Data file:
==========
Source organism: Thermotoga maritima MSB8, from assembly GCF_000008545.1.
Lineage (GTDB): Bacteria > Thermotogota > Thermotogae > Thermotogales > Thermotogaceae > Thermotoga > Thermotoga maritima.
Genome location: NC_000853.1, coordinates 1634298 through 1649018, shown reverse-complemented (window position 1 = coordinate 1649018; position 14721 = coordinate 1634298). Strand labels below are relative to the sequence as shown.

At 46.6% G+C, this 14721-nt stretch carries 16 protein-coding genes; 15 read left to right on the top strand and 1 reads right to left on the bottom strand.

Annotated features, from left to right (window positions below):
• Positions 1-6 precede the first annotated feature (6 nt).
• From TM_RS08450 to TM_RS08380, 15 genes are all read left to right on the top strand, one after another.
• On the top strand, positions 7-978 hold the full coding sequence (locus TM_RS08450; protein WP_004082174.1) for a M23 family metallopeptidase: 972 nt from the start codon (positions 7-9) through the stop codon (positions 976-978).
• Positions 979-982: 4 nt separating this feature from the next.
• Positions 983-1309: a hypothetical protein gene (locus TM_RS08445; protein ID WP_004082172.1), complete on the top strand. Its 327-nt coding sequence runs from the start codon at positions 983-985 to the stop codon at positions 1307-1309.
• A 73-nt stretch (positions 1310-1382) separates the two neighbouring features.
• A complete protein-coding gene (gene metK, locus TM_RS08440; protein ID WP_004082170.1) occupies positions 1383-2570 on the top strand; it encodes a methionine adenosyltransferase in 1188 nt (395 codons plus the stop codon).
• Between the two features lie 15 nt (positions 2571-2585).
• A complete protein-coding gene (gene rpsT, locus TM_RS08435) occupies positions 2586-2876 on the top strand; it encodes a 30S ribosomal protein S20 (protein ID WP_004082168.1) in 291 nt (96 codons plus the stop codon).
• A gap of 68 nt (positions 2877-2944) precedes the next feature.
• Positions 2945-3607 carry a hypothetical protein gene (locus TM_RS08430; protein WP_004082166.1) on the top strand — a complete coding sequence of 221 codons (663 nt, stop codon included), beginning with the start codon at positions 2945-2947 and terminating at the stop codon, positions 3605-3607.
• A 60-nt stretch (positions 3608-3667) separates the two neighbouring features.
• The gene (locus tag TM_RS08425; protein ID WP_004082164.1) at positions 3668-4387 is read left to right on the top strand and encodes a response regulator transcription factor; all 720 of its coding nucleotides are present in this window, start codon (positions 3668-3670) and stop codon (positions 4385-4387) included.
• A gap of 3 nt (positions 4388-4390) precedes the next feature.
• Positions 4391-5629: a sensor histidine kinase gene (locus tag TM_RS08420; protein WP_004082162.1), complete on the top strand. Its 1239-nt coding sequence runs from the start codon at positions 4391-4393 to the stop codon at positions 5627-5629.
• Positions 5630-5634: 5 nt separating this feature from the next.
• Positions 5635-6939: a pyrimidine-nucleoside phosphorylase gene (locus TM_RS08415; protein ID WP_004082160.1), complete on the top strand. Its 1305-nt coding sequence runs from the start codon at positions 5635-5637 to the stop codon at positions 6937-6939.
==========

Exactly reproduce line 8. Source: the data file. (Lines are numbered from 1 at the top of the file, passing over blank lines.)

• On the top strand, positions 7-978 hold the full coding sequence (locus TM_RS08450; protein WP_004082174.1) for a M23 family metallopeptidase: 972 nt from the start codon (positions 7-9) through the stop codon (positions 976-978).